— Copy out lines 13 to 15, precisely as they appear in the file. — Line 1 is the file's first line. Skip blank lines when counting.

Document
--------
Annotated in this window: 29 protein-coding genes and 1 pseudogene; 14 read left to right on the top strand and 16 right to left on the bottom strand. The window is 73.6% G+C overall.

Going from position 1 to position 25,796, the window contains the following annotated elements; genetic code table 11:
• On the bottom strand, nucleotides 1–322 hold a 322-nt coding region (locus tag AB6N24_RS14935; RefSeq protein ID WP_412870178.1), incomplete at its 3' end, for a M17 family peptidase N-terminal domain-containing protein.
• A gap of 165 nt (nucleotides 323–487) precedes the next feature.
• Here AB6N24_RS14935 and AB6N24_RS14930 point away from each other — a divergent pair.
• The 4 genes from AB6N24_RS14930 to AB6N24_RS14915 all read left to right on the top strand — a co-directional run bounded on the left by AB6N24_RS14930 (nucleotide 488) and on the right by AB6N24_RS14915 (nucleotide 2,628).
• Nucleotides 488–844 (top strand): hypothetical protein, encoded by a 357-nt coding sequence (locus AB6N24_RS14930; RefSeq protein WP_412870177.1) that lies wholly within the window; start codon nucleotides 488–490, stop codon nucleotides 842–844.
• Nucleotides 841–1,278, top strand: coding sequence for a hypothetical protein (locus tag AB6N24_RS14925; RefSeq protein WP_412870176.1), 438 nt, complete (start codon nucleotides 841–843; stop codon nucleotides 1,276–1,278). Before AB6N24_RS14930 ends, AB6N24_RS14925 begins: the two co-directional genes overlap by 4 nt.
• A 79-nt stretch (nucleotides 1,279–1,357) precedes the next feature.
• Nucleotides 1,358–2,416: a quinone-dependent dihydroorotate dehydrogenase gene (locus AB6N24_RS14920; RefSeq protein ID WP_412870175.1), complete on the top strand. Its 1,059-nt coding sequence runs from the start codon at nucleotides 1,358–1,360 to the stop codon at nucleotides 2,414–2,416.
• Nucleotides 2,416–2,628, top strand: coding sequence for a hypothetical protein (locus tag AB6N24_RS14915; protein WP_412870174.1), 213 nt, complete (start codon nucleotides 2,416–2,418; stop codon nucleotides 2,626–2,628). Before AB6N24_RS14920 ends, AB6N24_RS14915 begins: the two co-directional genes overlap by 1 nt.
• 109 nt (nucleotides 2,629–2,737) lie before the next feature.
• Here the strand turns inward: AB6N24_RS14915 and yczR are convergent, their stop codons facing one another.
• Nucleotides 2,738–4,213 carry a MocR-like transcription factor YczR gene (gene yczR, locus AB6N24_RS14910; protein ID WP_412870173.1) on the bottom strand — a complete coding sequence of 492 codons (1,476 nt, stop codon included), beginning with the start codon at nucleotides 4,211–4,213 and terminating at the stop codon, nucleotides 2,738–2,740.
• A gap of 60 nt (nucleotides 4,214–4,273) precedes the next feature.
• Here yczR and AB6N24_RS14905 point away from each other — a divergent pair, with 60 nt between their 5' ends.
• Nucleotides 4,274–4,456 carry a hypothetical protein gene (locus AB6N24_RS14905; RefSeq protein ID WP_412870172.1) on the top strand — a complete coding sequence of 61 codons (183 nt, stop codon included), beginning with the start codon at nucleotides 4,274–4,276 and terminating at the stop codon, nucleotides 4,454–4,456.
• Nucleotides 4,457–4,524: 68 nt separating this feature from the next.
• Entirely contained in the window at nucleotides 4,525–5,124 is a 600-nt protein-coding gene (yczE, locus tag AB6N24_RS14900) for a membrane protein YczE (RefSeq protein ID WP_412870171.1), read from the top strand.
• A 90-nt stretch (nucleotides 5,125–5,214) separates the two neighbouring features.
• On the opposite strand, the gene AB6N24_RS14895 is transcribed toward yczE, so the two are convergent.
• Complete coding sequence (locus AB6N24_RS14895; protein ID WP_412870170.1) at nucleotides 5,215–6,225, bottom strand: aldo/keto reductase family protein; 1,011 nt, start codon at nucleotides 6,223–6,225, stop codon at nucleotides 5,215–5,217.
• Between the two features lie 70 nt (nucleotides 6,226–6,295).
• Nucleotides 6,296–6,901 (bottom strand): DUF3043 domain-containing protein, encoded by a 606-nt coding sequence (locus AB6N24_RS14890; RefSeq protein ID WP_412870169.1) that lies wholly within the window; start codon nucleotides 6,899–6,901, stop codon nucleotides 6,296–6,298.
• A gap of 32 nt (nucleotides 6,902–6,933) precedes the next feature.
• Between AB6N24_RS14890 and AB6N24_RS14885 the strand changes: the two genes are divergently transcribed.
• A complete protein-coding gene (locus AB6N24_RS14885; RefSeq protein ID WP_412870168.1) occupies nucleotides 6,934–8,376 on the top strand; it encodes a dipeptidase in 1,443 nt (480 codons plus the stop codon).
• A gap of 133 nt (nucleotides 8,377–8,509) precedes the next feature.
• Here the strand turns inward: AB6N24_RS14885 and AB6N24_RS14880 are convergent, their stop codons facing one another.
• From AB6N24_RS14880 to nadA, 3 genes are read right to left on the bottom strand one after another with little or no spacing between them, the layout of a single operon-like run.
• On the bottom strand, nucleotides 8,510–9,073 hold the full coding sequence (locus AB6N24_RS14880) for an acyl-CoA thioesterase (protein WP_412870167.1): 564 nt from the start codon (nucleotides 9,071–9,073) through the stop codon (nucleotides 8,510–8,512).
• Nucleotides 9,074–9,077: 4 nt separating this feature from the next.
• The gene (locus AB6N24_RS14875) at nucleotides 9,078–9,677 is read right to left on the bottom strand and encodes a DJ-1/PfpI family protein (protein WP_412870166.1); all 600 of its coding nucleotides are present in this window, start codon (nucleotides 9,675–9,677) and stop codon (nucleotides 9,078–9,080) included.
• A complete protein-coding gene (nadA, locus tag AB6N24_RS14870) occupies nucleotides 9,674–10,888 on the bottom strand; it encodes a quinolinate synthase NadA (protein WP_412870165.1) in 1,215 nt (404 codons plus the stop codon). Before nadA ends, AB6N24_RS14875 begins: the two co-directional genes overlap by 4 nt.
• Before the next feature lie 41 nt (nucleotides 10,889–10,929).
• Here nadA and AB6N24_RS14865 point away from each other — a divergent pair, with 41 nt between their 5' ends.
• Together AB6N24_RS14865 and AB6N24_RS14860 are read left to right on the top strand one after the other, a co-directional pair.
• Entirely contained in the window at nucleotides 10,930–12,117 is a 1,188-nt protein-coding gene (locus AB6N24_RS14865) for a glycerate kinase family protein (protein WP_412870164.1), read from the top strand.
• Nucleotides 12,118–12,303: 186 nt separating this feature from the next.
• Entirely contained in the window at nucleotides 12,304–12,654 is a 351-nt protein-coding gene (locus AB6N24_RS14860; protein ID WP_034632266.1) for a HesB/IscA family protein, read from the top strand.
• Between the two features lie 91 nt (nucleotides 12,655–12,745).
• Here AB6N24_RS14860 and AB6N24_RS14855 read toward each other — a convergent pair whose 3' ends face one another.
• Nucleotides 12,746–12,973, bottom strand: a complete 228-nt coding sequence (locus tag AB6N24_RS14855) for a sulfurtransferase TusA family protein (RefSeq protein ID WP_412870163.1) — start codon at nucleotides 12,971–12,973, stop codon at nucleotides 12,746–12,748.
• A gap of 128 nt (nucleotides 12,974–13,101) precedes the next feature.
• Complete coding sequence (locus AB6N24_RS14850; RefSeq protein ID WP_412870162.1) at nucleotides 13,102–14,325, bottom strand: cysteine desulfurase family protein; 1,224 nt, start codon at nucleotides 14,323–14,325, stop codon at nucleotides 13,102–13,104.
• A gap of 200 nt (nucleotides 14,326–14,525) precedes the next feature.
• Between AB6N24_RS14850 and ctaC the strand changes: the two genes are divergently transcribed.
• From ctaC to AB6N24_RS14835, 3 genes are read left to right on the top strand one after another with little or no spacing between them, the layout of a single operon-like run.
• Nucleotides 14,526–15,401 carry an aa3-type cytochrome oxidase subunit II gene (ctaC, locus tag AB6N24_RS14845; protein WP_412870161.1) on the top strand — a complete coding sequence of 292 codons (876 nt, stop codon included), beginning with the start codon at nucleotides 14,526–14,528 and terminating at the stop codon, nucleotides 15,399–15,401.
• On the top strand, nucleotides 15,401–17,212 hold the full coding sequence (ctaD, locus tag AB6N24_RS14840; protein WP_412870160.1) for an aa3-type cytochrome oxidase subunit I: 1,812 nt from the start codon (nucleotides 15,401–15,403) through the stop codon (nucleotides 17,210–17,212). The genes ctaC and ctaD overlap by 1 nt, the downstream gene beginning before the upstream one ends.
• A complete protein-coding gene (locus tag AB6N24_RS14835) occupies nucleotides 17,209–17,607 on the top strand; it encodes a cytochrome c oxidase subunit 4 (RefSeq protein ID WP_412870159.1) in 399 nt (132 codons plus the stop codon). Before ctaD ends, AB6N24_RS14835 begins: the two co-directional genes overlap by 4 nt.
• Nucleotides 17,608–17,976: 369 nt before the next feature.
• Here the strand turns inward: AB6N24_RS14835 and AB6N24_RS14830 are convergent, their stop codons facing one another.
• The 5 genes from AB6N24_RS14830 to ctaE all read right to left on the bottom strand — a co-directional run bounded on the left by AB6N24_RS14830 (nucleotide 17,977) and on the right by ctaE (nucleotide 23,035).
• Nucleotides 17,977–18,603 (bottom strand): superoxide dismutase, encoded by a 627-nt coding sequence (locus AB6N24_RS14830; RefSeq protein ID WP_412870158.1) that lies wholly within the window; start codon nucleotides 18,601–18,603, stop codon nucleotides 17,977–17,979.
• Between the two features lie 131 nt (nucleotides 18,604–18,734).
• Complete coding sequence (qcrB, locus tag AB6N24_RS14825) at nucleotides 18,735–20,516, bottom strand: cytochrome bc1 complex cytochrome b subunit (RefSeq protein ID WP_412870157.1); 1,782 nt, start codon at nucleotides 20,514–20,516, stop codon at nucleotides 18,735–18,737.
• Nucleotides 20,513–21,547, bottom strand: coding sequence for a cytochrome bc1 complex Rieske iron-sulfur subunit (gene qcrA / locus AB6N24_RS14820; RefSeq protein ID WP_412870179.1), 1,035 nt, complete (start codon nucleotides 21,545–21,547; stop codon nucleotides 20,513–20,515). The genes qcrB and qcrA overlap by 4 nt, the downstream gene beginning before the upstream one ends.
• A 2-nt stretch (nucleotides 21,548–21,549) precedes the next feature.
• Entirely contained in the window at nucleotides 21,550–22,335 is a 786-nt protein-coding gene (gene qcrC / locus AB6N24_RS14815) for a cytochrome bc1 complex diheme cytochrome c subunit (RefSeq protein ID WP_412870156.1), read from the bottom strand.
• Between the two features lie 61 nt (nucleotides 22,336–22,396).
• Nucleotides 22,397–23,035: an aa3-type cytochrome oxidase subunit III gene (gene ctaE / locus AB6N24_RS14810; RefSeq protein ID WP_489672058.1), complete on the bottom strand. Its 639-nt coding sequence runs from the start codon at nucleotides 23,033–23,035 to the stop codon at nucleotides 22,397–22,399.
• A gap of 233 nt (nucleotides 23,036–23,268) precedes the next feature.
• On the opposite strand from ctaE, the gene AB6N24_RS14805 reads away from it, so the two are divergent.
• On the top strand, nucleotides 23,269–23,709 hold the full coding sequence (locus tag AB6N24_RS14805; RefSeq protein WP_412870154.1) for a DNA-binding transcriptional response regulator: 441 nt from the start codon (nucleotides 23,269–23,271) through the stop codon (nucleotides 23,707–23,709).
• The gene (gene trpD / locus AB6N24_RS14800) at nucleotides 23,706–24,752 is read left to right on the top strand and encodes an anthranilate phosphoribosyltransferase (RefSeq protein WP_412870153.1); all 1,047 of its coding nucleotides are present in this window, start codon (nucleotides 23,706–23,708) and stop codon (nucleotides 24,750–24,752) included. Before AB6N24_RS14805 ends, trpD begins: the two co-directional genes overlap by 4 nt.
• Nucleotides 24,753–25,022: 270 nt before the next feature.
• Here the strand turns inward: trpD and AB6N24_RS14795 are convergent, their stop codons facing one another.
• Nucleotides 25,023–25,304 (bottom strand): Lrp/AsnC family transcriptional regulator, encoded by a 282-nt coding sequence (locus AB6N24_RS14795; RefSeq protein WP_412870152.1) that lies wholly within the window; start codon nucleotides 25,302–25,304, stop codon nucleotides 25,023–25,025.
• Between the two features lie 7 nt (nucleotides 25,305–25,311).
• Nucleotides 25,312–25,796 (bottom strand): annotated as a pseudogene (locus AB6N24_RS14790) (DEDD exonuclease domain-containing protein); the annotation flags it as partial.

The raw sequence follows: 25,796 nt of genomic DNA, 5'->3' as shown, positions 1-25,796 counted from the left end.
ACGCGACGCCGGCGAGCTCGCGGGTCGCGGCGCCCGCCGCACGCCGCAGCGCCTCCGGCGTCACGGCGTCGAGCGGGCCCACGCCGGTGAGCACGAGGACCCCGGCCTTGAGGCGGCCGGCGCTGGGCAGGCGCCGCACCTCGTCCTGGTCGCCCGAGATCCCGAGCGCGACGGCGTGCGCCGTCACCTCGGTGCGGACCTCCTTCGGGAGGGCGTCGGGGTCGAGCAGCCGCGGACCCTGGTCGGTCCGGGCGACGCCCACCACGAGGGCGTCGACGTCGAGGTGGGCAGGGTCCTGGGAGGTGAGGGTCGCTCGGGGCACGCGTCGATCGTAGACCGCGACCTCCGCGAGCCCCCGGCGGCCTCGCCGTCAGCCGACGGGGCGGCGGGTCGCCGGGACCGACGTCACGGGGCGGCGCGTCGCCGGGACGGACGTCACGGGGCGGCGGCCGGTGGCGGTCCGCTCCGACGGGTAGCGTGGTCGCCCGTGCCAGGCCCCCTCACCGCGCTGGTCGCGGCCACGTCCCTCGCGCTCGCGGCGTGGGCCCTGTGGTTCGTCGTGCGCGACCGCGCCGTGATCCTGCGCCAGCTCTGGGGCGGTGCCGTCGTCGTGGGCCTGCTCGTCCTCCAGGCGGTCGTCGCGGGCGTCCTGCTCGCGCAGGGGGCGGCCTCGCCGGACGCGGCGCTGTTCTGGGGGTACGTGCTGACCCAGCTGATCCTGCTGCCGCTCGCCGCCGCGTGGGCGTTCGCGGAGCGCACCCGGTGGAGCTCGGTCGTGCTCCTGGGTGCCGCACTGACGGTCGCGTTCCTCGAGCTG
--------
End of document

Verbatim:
• Here the strand turns inward: AB6N24_RS14915 and yczR are convergent, their stop codons facing one another.
• Nucleotides 2,738–4,213 carry a MocR-like transcription factor YczR gene (gene yczR, locus AB6N24_RS14910; protein ID WP_412870173.1) on the bottom strand — a complete coding sequence of 492 codons (1,476 nt, stop codon included), beginning with the start codon at nucleotides 4,211–4,213 and terminating at the stop codon, nucleotides 2,738–2,740.
• A gap of 60 nt (nucleotides 4,214–4,273) precedes the next feature.